There are a lot of things about America and Americans that I admire. This includes the Blues, Rock and Roll, and the Sopranos to mentions three things that come to mind. Having watched the still ongoing primaries however I am envious.
Now while many of us don't like the party system, the bottom line is that while occasionally independent candidates do well at the constituency level, nationally most independent candidacies are quixotic runs by wealthy men who can afford to do so. (Ross Perot with all his money failed to get a single electoral vote in either election; he did probably help Clinton get in at least once for which we are grateful.) It is not possible to get elected President, Prime Minister, Premier, Chancellor, Dictator for Life without the nomination of a political party.
In Canada, our party leaders who are the closest thing we have to presidential nominees are chosen thru a much more byzantine system. Stephan Dion, the leader of the Liberals could very likely be the next Prime Minister, if not this election, the next. Lets look at how he got there.
Each federal riding gets a certain number of delegates to the leadership convention. In addition party officials get a certain number of delegates but it is the votes from the individual ridings that make a difference. To be able to vote for a delegate, you must be a member of the party and live in that constituency. In the old days party members were committed supporters of the party, who met regularily, attended policy conventions, raised money and worked their asses off at election time. Their reward was that they got to nominate the candidate for their riding and also for delegates at leadership conventions. A large constituency association would have less than 100 members.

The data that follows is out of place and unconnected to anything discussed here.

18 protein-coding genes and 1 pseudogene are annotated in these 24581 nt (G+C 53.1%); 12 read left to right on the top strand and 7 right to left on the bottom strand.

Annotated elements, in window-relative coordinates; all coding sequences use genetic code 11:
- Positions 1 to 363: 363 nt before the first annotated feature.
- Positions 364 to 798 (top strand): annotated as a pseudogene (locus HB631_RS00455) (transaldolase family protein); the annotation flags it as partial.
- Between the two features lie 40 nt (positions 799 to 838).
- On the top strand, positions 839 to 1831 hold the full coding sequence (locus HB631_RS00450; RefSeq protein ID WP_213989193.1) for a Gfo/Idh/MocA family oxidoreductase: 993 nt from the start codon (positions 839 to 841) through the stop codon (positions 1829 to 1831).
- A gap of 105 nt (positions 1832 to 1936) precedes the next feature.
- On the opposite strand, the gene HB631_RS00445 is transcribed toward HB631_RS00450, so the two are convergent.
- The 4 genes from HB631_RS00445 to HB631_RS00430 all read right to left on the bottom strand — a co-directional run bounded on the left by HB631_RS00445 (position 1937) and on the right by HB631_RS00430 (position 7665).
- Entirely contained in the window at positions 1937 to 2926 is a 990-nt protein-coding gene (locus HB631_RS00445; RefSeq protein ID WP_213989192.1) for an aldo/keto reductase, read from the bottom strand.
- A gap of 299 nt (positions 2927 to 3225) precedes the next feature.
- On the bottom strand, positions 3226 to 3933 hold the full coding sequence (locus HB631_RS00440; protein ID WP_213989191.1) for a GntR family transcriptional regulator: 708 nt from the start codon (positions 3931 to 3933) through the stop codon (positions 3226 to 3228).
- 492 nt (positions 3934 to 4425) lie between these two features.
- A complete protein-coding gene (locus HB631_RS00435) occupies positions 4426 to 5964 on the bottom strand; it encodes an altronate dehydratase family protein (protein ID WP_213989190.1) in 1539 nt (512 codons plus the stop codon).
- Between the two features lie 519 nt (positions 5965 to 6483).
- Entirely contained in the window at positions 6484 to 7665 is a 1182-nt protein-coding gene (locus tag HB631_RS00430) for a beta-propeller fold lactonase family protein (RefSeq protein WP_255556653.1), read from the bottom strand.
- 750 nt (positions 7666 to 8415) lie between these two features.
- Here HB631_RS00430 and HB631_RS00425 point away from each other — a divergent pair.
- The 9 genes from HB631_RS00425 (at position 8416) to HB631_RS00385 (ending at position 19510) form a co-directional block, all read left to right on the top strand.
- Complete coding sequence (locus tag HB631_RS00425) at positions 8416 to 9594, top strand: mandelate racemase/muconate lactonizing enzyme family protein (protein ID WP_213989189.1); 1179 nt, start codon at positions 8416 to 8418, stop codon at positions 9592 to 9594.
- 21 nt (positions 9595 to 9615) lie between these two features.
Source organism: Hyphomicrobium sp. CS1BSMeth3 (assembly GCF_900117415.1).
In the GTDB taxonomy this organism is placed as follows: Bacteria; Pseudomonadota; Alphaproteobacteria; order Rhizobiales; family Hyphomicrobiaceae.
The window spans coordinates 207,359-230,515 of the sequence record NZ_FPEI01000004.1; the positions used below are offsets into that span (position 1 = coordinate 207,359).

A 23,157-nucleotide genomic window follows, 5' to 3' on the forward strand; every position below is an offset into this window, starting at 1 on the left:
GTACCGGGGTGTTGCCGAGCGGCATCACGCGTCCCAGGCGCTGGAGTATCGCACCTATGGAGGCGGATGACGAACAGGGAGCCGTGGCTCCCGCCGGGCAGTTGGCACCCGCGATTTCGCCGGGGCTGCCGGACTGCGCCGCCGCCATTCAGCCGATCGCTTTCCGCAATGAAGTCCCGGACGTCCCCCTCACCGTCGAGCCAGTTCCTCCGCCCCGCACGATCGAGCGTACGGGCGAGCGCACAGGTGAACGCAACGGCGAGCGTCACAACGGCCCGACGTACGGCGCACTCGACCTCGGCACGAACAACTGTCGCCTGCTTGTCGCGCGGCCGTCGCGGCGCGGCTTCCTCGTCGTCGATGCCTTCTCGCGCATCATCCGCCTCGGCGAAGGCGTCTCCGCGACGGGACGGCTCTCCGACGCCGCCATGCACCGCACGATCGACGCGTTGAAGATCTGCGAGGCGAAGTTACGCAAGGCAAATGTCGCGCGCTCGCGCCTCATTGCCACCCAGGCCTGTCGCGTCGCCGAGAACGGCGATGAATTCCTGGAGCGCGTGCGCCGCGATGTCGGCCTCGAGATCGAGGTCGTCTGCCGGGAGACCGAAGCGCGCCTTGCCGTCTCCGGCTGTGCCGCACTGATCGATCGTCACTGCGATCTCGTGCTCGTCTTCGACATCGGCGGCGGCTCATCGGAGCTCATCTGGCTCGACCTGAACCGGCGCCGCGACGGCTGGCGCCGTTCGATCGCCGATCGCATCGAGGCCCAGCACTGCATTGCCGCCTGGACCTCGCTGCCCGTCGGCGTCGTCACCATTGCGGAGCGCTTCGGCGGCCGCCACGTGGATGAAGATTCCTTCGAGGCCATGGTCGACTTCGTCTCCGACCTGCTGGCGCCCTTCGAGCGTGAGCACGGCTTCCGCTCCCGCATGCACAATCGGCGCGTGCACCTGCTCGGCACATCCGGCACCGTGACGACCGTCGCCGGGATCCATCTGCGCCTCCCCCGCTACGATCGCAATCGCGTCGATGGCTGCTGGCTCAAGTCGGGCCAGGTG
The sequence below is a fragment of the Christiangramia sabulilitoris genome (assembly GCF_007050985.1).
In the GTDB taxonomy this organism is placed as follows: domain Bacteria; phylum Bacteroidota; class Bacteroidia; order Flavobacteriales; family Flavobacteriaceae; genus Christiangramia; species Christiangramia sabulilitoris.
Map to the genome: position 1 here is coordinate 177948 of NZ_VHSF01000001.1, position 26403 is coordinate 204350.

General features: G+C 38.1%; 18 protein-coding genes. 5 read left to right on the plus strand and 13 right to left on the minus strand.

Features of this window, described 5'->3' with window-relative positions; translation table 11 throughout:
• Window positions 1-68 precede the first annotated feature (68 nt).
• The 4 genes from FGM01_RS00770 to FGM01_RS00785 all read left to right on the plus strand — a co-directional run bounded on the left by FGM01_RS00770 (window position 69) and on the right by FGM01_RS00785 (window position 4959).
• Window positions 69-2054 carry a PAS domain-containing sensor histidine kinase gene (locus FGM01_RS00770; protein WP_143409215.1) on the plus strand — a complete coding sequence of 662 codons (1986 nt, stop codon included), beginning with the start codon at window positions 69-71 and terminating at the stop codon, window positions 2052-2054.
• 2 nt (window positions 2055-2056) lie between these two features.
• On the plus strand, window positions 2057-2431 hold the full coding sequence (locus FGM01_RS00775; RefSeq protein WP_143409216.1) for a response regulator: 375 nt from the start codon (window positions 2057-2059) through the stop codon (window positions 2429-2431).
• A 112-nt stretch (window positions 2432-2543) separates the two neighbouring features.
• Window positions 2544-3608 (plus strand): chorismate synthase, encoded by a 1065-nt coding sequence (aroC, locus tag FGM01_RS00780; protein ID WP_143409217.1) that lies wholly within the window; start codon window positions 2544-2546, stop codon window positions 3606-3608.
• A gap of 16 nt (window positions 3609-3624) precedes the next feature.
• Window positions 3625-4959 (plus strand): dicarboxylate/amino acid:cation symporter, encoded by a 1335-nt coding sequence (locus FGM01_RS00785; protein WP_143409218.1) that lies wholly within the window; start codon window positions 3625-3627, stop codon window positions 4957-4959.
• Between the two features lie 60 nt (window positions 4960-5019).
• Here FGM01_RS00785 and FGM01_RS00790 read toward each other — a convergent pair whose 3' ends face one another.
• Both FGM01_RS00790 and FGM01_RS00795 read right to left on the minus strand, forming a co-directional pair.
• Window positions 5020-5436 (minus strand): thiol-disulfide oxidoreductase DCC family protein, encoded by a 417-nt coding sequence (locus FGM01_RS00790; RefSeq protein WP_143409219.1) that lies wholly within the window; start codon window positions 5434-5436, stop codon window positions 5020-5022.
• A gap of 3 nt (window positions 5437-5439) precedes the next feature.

Some time in the past 25 years, someone figured out that if you wanted to nominate your candidate or elect your slate of delegates, all you had to do was to sign up some more members who would vote for your people. For example when I was in university, a girl I knew a little was busy getting drunk when two men in suits walked up to her and started talking. They eventually asked her if she knew anyone living in the same residence as she did and she named names. The result was that about two weeks later I received a fully paid up membership in the Liberal party and an invitation to vote in the upcoming nomination meeting. I was more principled at that time.
This has now gone way beyond the point of approaching university girls and meetings to nominate candidates or to elect leadership delegates now routinely have over 1000 members. What will happen is that the various candidates will try to sign up as many new members as possible. While I got my membership paid for me, theoretically the new member is supposed to buy his own membership. These have become ridiculously cheap usually in the $5.00 range.
With the need to sign up hundreds of delegates, talking to drunk girls in bars while fun is terribly innefficient. What you need is to be able to sign up a whole lot of members at the same time. So what most Canadian politicians do now is they go to evangelical churches, Sikh temples, or immigrant groups. Sometimes, as did Brian Mulroney in his leadership battle with Joe Clark, they simply go to a homeless shelter and bus in the inhabitants, new membership card in hand, to the nomination meeting.